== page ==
Numerical Study of Cavitation in Cryogenic Fluids

[+] Author and Article Information
Ashvin Hosangadi, Vineet Ahuja

Combustion Research and Flow Technology, Inc., Pipersville, PA 18947

J. Fluids Eng 127(2), 267-281 (May 10, 2005) (15 pages) doi:10.1115/1.1883238 History: Received January 20, 2004; Revised August 15, 2004; Online May 10, 2005
Copyright © 2005 by ASME
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Typical pressure and temperature depression within cavitated region for Freon-119 in a Venturi [Taken from 16]
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Saturation properties of nitrogen as a function of temperature: (a) liquid nitrogen density; (b) vapor density; (c) vapor pressure
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Sensitivity of vapor volume fraction in liquid nitrogen cavity to heat of vaporization: (U=20 m/s,T=89 K,Kc=0.2)—(a) isothermal cavitation; (b) heat of vaporization=0.1*hfg; (c) cryogenic cavitation
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Temperature variations in liquid nitrogen cavity (U=20 m/s,T=89 K,Kc=0.2)
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Pressure coefficient on head-form surface as a function of heat of vaporization (U=20 m/s,T=89 K,Kc=0.2) heat of vaporization factor: (a)=0;(b)=0.1;(c)=1.0
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Heat transfer model for dynamic variants of B-factor theory—[Figure taken from Report by Hord 1]
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Fluid streamlines and their interaction with the cavity for (a) isothermal cavity and (b) cryogenic cavity
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Details of tunnel geometry and hydrofoil used by Hord (Ref. 1) [Figure taken from Hord’s report]: (a) tunnel geometry; (b) quarter caliber hydrofoil with a tapered diffuser
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Pressure coefficient for noncavitating flow over hydrofoil
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Cavitating flowfield in liquid nitrogen for hydrofoil geometry: (a) flow visualization taken from Hord (Ref. 1); (b) computed vapor volume fraction; (c) computed pressure field; (d) computed temperature field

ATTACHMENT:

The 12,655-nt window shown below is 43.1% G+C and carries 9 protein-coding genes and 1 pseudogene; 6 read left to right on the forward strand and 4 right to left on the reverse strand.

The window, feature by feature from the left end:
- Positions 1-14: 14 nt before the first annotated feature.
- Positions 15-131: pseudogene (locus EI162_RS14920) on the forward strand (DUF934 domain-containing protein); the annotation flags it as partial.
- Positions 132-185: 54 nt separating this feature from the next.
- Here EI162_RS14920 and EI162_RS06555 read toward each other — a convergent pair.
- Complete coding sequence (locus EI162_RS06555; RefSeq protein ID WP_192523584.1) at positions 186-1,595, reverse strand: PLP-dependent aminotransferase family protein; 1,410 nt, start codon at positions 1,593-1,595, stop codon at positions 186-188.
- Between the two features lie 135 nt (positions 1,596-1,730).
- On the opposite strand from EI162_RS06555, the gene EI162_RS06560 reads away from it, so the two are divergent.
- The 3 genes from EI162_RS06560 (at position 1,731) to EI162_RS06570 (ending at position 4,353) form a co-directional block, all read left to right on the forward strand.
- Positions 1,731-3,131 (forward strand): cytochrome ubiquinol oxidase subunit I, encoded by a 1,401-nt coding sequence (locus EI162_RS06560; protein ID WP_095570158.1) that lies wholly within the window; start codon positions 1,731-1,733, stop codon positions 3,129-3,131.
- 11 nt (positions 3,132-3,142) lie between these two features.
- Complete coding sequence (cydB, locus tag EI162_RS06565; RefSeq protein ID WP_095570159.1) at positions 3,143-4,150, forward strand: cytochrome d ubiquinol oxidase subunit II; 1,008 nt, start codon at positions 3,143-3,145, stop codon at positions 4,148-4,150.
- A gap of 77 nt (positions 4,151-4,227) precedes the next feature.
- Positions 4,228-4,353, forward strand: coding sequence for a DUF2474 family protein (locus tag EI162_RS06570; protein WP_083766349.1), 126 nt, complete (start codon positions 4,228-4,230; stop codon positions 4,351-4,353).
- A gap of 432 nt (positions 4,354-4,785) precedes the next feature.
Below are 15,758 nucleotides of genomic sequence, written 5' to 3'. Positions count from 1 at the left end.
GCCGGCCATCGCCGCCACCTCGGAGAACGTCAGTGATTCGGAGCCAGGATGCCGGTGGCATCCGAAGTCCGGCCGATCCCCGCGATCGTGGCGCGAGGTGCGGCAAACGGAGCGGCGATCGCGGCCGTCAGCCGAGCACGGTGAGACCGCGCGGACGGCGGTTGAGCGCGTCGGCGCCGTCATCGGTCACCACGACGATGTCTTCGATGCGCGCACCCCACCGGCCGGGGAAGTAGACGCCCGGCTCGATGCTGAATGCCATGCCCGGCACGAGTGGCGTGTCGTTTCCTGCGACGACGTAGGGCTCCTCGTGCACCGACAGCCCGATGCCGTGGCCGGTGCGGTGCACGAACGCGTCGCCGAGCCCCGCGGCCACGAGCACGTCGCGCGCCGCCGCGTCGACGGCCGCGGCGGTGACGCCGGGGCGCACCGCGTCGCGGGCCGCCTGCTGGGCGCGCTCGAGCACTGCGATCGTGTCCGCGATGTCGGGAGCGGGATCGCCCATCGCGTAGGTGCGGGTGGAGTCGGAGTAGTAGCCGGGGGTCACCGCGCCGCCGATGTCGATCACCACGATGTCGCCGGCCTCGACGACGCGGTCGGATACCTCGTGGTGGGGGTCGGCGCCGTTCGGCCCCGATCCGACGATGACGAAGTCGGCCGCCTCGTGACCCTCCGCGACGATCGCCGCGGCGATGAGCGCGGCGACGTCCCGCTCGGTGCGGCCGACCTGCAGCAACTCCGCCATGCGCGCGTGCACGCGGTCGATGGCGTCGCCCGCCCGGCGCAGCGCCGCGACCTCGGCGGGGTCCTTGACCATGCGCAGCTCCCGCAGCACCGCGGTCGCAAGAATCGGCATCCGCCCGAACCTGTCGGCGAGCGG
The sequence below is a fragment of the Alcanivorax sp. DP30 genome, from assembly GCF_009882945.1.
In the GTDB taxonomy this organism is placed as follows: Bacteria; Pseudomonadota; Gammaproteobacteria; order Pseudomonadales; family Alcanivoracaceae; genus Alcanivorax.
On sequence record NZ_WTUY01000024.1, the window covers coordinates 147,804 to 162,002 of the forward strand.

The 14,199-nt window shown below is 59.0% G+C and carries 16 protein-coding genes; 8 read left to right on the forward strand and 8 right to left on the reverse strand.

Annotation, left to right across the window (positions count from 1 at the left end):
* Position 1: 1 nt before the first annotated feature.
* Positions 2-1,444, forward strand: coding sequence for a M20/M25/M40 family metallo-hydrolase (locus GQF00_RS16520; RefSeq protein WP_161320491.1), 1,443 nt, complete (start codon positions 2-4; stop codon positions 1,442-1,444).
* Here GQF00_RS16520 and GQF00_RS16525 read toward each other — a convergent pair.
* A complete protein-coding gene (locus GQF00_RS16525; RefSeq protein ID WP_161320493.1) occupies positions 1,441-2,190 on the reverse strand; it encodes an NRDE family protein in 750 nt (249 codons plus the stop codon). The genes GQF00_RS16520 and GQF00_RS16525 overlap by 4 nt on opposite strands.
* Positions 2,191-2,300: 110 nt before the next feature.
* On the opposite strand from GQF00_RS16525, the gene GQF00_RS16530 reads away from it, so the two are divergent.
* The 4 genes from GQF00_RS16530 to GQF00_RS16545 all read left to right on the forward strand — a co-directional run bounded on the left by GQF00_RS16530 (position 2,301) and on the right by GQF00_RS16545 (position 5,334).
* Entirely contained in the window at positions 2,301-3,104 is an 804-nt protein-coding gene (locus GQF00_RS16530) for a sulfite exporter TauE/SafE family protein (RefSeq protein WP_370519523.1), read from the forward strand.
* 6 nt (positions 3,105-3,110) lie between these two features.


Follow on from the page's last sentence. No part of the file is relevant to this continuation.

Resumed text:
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Computed pressure and temperature depression in liquid nitrogen compared with experimental data of Hord (Ref. 1) (U=23.9 m/s,T=83.06 K,Kc=1.70)
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Sensitivity of pressure and temperature depression to vaporization and condensation rates
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Comparison of pressure and temperature depressions in liquid nitrogen as a function of freestream pressure and temperature conditions at similar freestream velocities. (Conditions given in Table I.)
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Sensitivity of pressure and temperature depression in liquid nitrogen to changes in freestream velocity
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Pressure coefficient and temperature distribution on headform as a function of freestream velocity; (a) U=20 m/s, (b) U=25 m/s, (c) U=30 m/s
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Saturation properties of liquid hydrogen as a function of temperature
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Pressure and temperature depression in liquid hydrogen cavities for different freestream conditions. Conditions given in Table II.




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